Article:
Wednesday, June 10, 2009

Early Review: The Angel's Game

Just as I thought would happen, once I started reading Carlos Ruiz Zafón's new novel, The Angel's Game, I couldn't put it down.

This book is a prequel of sorts to The Shadow of the Wind. This book happens in the time when Sempere Sr. was himself the son of the bookseller, living in the shop above the store. The Semperes are not the focus of this story, however, but rather a young writer named David Martín. David is an orphan, raised in the newsroom of a local paper and supported by the generosity of a wealthy benefactor. He is given the opportunity to write but only under pseudonyms and in a base style for the masses. David is tired of not getting credit or compensation for his efforts so when a mysterious publisher contacts him about writing one world-changing book, he enters a bargain that he will come to regret. Again touching on the themes of love and loss as he did in Shadow, Zafón also ventures this time into the murky region of good and evil. Though this book enters the realm of the supernatural, it spends most of its time in the darkest parts of man's own soul.

This book again takes us through the most glorious and also the most destitute parts of Barcelona. Luckily, David takes us again to visit The Cemetery of Forgotten Books and we actually learn more about this mysterious library and its history. The supernatural element disappointed me a bit only because The Shadow of the Wind was so fantastic at exploring only the hearts and minds of men. Still, this was an interesting study of the basis of religion and the forces and motives behind it. The mystery itself was strong and there were parts of the narrative when I couldn't tell at all what direction it would take. This was a strong second offering by Zafón.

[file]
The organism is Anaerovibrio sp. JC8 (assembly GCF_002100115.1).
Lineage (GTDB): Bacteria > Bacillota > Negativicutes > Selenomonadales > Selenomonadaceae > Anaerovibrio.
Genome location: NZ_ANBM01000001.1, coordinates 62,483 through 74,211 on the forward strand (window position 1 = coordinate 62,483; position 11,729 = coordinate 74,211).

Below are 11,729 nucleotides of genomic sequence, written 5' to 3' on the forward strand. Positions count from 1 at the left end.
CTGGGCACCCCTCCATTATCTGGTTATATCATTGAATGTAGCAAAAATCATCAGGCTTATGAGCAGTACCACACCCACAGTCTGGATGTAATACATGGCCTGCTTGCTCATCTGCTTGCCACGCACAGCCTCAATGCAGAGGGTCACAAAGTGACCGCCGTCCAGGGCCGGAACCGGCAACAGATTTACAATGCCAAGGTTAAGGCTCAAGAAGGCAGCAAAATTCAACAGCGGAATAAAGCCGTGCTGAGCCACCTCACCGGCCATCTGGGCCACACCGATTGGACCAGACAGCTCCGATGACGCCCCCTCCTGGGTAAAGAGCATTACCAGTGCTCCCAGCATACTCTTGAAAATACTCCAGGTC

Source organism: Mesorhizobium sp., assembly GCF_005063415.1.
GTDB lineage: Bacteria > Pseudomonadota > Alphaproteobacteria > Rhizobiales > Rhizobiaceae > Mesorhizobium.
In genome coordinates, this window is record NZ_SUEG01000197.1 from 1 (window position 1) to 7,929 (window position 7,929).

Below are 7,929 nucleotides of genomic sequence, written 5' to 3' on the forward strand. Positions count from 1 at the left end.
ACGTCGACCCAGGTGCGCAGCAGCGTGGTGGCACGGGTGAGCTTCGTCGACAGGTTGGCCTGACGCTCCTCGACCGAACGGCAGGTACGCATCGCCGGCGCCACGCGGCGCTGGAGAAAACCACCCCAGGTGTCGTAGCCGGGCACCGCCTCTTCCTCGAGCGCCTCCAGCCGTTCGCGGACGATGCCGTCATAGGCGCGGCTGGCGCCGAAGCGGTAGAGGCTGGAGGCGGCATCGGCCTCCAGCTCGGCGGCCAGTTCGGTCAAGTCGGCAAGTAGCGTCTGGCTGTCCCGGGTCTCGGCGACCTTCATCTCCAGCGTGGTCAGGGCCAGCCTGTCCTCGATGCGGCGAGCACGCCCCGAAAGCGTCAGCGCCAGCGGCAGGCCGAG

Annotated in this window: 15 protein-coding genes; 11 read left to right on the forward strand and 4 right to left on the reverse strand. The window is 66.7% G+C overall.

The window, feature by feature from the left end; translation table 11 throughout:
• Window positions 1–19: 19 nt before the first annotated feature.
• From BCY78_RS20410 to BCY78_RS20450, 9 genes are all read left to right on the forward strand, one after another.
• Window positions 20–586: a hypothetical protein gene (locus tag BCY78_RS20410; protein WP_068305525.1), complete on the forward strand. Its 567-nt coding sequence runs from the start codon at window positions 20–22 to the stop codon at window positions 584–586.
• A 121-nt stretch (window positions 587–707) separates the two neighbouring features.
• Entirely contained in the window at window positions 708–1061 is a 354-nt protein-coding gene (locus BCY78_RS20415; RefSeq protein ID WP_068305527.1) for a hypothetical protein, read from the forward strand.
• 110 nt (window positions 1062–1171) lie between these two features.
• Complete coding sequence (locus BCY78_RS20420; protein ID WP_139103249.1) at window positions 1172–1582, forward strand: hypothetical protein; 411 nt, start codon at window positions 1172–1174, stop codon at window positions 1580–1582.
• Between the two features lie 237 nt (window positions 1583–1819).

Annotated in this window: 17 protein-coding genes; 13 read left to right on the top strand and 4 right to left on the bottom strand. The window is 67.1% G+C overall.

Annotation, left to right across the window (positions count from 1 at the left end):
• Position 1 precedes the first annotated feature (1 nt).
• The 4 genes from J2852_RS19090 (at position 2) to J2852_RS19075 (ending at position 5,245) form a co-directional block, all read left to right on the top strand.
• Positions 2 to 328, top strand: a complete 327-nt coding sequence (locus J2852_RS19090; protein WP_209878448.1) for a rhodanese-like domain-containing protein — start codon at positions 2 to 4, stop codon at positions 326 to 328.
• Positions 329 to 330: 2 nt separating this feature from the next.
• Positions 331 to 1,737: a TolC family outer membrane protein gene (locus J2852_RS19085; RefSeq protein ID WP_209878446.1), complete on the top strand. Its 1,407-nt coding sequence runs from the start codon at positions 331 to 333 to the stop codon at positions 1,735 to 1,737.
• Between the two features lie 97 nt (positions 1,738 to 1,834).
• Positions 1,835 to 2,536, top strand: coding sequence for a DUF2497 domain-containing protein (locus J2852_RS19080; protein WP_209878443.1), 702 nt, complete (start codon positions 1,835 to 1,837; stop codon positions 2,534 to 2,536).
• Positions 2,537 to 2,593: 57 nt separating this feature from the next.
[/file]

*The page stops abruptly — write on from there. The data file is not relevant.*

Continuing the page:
This book will be released next Tuesday (June 16).

Wondering if a visit to modern-day Barcelona would ruin the magic,

Buy The Angel's Game on Amazon or find it at your local library.


  1. Your review of this book is very intriguing. I just wonder if it's one where I get impatient as in, "that could never happen!" or if I'd get lost in it as you obviously have. As a former reporter, I like the part about him being raised in a newsroom! And certainly the themes of good and evil are timeless. That features prominently in a book I recently finished, "His Edge," by Wayne Harding, about a test pilot in the years after WWII. You've got your life-and-death struggles between good and evil, you've got an insider's look into what it was like in heydays of developing high-performance airplanes and you have romance! Something for everyone.

  2. Glad to see you liked the book, Kristen. I've added your review to my post :)